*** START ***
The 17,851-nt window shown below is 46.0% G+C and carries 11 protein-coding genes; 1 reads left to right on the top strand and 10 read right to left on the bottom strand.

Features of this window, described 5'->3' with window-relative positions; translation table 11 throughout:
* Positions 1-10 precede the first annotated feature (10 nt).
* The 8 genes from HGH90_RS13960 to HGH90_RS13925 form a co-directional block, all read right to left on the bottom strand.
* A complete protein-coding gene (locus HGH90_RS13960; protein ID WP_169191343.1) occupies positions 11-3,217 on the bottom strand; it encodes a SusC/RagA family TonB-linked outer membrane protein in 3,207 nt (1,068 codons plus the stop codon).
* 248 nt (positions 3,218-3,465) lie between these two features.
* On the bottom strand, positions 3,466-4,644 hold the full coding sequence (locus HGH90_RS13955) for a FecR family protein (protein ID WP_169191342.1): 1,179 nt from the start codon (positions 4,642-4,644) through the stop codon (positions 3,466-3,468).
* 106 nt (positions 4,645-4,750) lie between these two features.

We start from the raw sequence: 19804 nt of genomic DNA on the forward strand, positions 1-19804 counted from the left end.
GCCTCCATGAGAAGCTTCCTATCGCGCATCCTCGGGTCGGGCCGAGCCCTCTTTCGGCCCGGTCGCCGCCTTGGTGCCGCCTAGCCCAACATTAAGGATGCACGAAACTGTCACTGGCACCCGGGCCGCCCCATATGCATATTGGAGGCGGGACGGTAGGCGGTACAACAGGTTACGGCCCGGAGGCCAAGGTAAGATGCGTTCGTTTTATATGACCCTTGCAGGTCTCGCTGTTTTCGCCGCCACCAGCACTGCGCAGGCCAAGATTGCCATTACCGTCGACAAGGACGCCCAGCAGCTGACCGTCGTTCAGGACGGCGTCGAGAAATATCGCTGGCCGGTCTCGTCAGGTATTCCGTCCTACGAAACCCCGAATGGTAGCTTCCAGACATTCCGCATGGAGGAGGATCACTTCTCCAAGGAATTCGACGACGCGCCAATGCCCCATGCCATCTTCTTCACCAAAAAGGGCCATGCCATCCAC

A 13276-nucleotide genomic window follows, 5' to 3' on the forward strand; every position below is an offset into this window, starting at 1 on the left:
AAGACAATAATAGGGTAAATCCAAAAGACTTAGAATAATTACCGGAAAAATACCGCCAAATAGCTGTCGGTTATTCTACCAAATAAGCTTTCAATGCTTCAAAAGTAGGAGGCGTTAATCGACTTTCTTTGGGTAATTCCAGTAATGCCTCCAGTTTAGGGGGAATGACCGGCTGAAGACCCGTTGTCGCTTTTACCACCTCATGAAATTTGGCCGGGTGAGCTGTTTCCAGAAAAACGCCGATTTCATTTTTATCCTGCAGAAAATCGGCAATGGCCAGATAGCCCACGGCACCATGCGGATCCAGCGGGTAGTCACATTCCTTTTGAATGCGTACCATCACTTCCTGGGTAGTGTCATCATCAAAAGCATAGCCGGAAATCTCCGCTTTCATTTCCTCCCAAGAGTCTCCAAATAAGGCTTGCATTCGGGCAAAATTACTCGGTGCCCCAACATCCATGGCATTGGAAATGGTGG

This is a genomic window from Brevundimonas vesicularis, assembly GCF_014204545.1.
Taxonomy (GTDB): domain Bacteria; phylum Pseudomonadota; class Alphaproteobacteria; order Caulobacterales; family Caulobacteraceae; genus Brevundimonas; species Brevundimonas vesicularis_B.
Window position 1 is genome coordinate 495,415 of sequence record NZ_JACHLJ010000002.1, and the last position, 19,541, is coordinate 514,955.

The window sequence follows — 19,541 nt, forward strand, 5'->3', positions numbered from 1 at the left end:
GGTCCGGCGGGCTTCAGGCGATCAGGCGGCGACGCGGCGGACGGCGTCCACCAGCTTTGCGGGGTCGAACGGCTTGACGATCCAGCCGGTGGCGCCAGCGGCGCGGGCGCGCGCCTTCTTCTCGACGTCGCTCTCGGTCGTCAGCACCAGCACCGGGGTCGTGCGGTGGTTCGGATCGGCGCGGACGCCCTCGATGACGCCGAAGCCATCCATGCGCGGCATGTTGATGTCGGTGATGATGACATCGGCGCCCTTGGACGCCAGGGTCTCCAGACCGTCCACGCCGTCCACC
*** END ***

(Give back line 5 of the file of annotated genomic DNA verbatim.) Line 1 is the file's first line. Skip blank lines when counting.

* A complete protein-coding gene (locus HGH90_RS13960; protein ID WP_169191343.1) occupies positions 11-3,217 on the bottom strand; it encodes a SusC/RagA family TonB-linked outer membrane protein in 3,207 nt (1,068 codons plus the stop codon).